At National Review, Kevin D. Williamson aptly explains a lot of my current thinking on the recent revelation that both Harry Reid and Nancy Pelosi are trying to repeal the Cadillac Tax.
First, when the ACA was being debated, the Cadillac Tax was needed to make the CBO score it budget neutral–this was all a myth, but was essential to the President’s unkeepable promise that the law would not add any money to the deficit (much like his other unkeepable promises that the price of insurance would go down, and that people could keep their plans if they liked them–sensing a pattern?).
The Cadillac tax was never going to be long-lived. It was a lie from the beginning, a part of the great fiction that allowed Democrats to claim that Barack Obama’s signature health-insurance initiative would add “not one dime” to the deficit, as the president repeatedly insisted. But the tax was and is bitterly opposed by important Democratic constituencies: the AFL-CIO and the American Federation of Teachers, the members of which enjoy very generous health-care programs (the teachers at your direct expense, suckers) and don’t much like paying taxes despite their endless nattering about the need to make sure everybody pays his “fair share.”
Second, no one actually expected it to go into effect–let the law get over the first few years, and by then everyone would love it so much, that repealing a tax that primarily harms unions would be an easy sell. Alas, the advocates of the law who insisted the tax would remain have been proven wrong:
When the Affordable Care Act was being debated, many on the right, myself included, argued that the optimistic projections of the Congressional Budget Office were wildly unrealistic, inasmuch as it was not at all likely that the unpopular revenue-raising provisions of the law, such as the Cadillac tax, would be enacted or that, if enacted, they’d survive long. Our criticism of the CBO estimates was echoed by . . . the CBO, which expressed the same reservations for the same reason: All the political pressure is on higher spending and lower taxes, but the architecture of Obamacare requires the opposite if it is to perform as advertised. Defenders of the proposal, such as Ezra Klein, argued that, the sum of historical evidence notwithstanding, Congress is capable of sticking to the ACA despite the inevitable pressure to knuckle under to the unions and other Democratic special-interest groups. Nancy Pelosi and Harry Reid — and Herself — all confirm it now: We were right, they were wrong.
Third, Speaker Ryan should ask the CBO to rescore the ACA as it is actually being implemented, and not the phantom scoring from 2010. Sen. Olympia Snowe referred to the process as a “fiscal masquerade.”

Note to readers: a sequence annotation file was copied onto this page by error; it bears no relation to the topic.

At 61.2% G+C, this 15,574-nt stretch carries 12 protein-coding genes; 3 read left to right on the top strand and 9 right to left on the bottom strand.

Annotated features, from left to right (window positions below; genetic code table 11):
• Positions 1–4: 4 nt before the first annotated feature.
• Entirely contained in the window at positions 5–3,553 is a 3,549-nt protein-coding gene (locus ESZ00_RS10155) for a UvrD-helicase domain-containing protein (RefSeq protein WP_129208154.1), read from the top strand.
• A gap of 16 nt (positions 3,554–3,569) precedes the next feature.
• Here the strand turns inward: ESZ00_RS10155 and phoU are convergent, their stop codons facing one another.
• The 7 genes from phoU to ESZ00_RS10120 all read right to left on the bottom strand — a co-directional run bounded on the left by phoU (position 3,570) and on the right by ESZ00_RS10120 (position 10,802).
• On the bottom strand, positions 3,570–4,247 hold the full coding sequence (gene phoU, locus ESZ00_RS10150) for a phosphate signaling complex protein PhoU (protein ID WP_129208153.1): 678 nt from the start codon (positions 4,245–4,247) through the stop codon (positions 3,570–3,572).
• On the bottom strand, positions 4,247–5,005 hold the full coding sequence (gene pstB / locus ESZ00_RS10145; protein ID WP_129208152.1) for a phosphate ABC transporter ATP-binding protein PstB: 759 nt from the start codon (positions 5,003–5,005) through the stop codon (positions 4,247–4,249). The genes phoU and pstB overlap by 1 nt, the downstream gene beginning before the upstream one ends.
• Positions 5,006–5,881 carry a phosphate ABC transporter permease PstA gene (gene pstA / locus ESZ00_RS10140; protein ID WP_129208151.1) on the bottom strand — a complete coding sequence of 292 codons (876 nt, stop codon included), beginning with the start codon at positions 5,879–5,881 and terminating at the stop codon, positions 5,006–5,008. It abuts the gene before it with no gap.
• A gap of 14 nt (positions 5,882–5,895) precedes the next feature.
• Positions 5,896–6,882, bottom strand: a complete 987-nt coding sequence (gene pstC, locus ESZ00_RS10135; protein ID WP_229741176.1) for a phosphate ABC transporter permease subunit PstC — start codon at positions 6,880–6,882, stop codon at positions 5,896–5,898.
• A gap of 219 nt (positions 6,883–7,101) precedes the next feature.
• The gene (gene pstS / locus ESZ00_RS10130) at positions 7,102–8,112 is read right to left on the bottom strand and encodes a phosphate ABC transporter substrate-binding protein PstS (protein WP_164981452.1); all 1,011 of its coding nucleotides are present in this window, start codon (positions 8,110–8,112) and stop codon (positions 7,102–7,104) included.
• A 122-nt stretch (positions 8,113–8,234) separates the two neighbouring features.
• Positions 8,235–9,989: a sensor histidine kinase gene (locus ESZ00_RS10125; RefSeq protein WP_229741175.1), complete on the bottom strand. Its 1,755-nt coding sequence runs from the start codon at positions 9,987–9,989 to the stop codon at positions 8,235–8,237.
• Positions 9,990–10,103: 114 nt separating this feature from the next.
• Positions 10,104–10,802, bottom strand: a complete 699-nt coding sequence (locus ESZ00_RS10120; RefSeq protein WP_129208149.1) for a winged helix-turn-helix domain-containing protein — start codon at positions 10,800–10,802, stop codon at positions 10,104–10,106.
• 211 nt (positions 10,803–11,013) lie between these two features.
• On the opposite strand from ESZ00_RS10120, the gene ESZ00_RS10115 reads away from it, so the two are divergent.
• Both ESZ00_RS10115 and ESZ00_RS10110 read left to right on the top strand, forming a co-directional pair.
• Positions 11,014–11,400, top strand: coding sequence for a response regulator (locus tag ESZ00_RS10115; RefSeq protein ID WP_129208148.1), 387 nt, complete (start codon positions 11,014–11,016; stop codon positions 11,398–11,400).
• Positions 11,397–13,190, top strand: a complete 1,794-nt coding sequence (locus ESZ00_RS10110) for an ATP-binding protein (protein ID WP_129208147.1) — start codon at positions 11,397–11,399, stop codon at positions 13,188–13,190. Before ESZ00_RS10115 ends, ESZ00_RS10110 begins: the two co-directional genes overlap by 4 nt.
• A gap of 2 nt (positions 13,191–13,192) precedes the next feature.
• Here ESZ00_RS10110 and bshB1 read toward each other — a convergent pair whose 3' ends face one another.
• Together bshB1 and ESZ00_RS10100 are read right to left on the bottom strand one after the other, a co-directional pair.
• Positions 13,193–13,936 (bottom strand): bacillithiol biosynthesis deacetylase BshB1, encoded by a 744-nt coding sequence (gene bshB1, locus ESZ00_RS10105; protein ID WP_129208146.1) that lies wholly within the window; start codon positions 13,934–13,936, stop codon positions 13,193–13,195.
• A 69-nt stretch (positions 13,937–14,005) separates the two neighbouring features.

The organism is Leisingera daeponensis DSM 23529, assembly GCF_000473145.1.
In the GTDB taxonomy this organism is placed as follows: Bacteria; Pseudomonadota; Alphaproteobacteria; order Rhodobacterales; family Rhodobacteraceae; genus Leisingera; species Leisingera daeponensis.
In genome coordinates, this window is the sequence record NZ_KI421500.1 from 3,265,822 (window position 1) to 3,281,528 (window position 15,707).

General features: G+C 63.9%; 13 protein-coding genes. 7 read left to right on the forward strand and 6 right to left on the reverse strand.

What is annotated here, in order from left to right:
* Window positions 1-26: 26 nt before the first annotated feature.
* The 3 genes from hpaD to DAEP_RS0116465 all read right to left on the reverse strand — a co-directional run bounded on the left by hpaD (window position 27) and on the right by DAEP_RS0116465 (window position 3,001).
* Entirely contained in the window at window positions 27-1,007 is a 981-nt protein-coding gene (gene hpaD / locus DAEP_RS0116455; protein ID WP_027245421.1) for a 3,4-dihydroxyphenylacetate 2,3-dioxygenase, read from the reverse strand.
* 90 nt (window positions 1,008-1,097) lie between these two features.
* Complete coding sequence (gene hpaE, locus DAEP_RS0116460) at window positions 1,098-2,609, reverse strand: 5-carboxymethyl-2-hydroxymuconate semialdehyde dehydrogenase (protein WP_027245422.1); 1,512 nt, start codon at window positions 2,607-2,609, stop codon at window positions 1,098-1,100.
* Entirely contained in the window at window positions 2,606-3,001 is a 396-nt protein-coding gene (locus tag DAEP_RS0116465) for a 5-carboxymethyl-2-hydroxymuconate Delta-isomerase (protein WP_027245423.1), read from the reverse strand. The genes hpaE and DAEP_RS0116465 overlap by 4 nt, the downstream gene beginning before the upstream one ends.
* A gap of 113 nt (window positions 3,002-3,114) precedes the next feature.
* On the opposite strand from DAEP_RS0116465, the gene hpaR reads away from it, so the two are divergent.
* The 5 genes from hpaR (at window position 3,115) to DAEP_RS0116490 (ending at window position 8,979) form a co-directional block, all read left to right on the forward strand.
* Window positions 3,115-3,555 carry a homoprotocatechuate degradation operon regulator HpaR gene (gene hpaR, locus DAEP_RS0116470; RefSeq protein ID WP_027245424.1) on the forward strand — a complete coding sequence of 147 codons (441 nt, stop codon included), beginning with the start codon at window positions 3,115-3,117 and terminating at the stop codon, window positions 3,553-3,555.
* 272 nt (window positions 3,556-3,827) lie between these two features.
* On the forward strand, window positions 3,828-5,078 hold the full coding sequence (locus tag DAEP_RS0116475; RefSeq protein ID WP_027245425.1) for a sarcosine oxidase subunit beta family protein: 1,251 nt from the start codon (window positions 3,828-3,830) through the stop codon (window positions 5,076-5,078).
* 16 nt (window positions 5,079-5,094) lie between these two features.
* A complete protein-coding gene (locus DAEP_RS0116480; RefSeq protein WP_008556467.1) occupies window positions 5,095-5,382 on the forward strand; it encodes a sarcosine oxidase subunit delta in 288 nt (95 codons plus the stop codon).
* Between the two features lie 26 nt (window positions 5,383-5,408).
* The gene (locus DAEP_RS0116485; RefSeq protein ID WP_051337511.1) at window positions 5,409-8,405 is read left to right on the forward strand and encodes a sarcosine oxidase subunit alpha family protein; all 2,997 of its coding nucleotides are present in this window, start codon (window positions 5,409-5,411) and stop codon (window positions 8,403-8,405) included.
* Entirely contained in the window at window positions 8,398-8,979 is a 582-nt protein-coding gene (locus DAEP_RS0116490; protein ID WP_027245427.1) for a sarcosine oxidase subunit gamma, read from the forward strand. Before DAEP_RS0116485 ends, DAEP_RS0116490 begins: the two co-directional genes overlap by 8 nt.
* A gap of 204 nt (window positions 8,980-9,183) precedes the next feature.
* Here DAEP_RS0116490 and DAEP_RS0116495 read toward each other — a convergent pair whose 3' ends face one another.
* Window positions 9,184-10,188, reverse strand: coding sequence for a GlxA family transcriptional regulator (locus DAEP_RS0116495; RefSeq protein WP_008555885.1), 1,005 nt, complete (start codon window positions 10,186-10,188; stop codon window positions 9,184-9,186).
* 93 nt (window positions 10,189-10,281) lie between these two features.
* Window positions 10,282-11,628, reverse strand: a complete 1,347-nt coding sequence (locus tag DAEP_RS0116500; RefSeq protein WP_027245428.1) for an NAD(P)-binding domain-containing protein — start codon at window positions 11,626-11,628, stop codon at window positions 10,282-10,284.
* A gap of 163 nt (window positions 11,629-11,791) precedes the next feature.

Speaker of the House Paul Ryan, who is a numbers guy, should have the CBO rescore Obamacare as it is actually being implemented, incorporating not only the proposed Cadillac-tax repeal but also the effects of enrollment numbers that are lower than projected — current expectations are that 2016 will see about half the enrollments originally estimated. The result will be not billions but hundreds of billions of dollars in additional deficits.
This may be impossible. In June 2014, the CBO announced that they had given up trying to score Obamacare because it was too difficult.
Congressional budget scorekeepers said they can no longer measure the fiscal impact of many provisions of ObamaCare because the task is impossible.
In a little-noticed footnote from April, the Congressional Budget Office (CBO) said it will continue to assess the effects of the law’s exchange subsidies and the Medicaid expansion, while not tracking others.
“The provisions that expand insurance coverage established entirely new programs or components of programs that can be isolated and reassessed,” the office wrote.
“In contrast, other provisions of the Affordable Care Act significantly modified existing federal programs and made changes to the Internal Revenue Code.
“Isolating the incremental effects of those provisions on previously existing programs and revenues four years after enactment of the Affordable Care Act is not possible.”
In Bitter Pill, Steven Brill offered this assessment of the impact of myriad delays on the law:
With that change, and others, I now counted nearly $ 100 billion in negative changes by executive fiat since the CBO had scored the law as being deficit neutral. And that didn’t include the $ 200 billion in costs put aside when the Democrats had scrapped the doc fix, but promised to put it into another law. Two months later, the CBO would announce that it was no longer going to score changes in the rules and schedules related to Obamacare because there were so many and they were so interrelated with other revenue and expense drivers.
Finally, Republicans should resist the siren calling of repealing this unpopular tax, without any requirement to reform the underlying law.
For now, eliminating the Cadillac tax is one tax cut that Republicans should resist. The teachers’ unions and the AFL-CIO put these clowns in office and inflicted Obamaare on the country, and we should make them pay for it. As Ed Koch famously said: The people have spoken, and now they must be punished.
I am working on an article explaining that the quickest way to repeal the Affordable Care Act is to enforce the entire law. All of it. Get rid of all of the illegal waivers, extensions, and transitional relief. The insurance companies would rush to the table, and the law would be scuttled in a manner of months. Stay tuned.